3-5 tablespoons cold water
1 beaten egg mixed with a splash of water, for egg wash
for the filling
16 oz. fresh spinach (stems trimmed)
2 cloves garlic, minced
about 1 cup kimchee, strained
1-2 tablespoons olive oil
Cut the flour and salt into the butter cubes using a pastry cutter, food processor, or your hands, until butter chunks are no larger than a pea. Add the cold water a tablespoon at a time just until the dough comes together enough to form a ball. Cover with plastic and refrigerate for 20 minutes.
Heat a large pan with the oil and add the garlic. Once fragrant, add the spinach and stir until completely wilted, about 2-3 minutes (you may need to work in batches to get it all down). Sprinkle with a pinch of salt and pepper as you cook. Transfer to a mixing bowl and let cool completely. Add the beaten egg and the kimchee to the mixture and stir to combine.
Remove a clump about 1/4 cup from the ball of dough and press out on a lightly floured surface. Roll out an oval about six inches long by three to four inches wide, using your hands to press out cleaner, less ragged edges. Place about two tablespoons of the spinach mixture on one side of the oval, and fold over the other side. Use your hands again to press the edges shut and crimp with the prongs of a fork. Brush top with the egg wash. Repeat with the remaining dough and filling, and arrange spaced apart on a lightly greased cookie sheet.
Bake at 375 degrees for about 20 minutes, or until tops are golden-brown. Let cool 10 minutes before removing from tray and serving. Can be frozen and reheated in microwave or oven.
(for 12 pies)
2 sticks butter: $3.00
3 cups flour: $1.00
1 lb fresh spinach: $4.00
1 cup drained kimchee (at $8/16 oz. jar): $5.00
2 eggs: $0.50
2 cloves garlic, salt, pepper, 1 Tb olive oil: $0.25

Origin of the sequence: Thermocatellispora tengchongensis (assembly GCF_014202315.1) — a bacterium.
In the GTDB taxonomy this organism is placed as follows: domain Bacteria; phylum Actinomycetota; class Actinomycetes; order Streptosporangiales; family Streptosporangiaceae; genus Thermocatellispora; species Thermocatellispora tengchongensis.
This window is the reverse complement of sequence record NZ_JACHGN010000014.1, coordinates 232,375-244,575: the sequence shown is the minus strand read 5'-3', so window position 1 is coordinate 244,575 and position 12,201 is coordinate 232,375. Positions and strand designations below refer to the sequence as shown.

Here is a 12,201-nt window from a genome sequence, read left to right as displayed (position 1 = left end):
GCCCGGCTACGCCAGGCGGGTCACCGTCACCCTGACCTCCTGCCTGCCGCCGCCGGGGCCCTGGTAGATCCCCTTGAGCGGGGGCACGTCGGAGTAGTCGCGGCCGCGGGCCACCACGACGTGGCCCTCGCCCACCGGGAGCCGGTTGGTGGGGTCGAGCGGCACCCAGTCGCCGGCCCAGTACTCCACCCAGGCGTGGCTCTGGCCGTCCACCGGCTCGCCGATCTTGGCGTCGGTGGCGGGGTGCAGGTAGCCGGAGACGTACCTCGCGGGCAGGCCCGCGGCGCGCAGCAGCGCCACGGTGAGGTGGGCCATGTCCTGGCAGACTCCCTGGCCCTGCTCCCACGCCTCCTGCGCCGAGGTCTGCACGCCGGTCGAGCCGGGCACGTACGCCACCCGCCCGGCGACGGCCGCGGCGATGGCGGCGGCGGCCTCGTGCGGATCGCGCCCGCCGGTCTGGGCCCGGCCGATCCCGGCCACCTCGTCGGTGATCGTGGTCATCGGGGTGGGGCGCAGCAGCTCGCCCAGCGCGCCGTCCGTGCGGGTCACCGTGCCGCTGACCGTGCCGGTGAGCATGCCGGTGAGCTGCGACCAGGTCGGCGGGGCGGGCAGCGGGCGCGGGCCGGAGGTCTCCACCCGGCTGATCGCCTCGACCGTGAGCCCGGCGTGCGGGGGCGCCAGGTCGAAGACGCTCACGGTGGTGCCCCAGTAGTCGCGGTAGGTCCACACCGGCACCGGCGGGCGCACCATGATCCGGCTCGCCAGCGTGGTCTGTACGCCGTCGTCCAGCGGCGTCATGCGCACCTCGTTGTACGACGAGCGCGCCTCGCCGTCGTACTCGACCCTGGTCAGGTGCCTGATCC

Six brownie points: Consider it a much more healthful alternative to pigs in a blanket. This snack satisfies the craving for a rich, flaky crust, and gives you lots more. Spinach is a well-known power food that has so much antioxidants you’ll be set for Vitamin C for the day with this. And, Vitamin K, and, you’ll get small doses of iron and calcium. And, well, there could be a whole book on what points spinach gives you health-wise, but let’s move onto the kimchee. It’s used primary for flavoring here, but kimchee is a live-culture, probiotic food that aids digestion, and this and other types of preserved cabbage been a survival mechanism for cultures living in cold, harsh climates such as Korea for thousands of years. Eat it up!
Eight maple leaves: Not to mention that the filling of this pie is in fact, very deep green (in color), this is a handy recipe to make in any climate, at pretty much any time of the year. I was able to source some spinach recently at the farmers’ market and bought a couple big bagfuls, perhaps to make soup with, I thought. Spinach is a surprisingly hardy winter vegetable, for having such delicate, thin leaves. Each time the snow has melted away enough to see what’s left of the plants on my roof garden, the spinach has sprang back up, from the frozen dead. My plants still have baby-sized leaves and were good enough to eat in sandwiches recently, but I simply didn’t have enough to fill these pies. The kimchee, as mentioned, was made by local artisanal outfit, Mama O’s Kimchee. It totally rocks.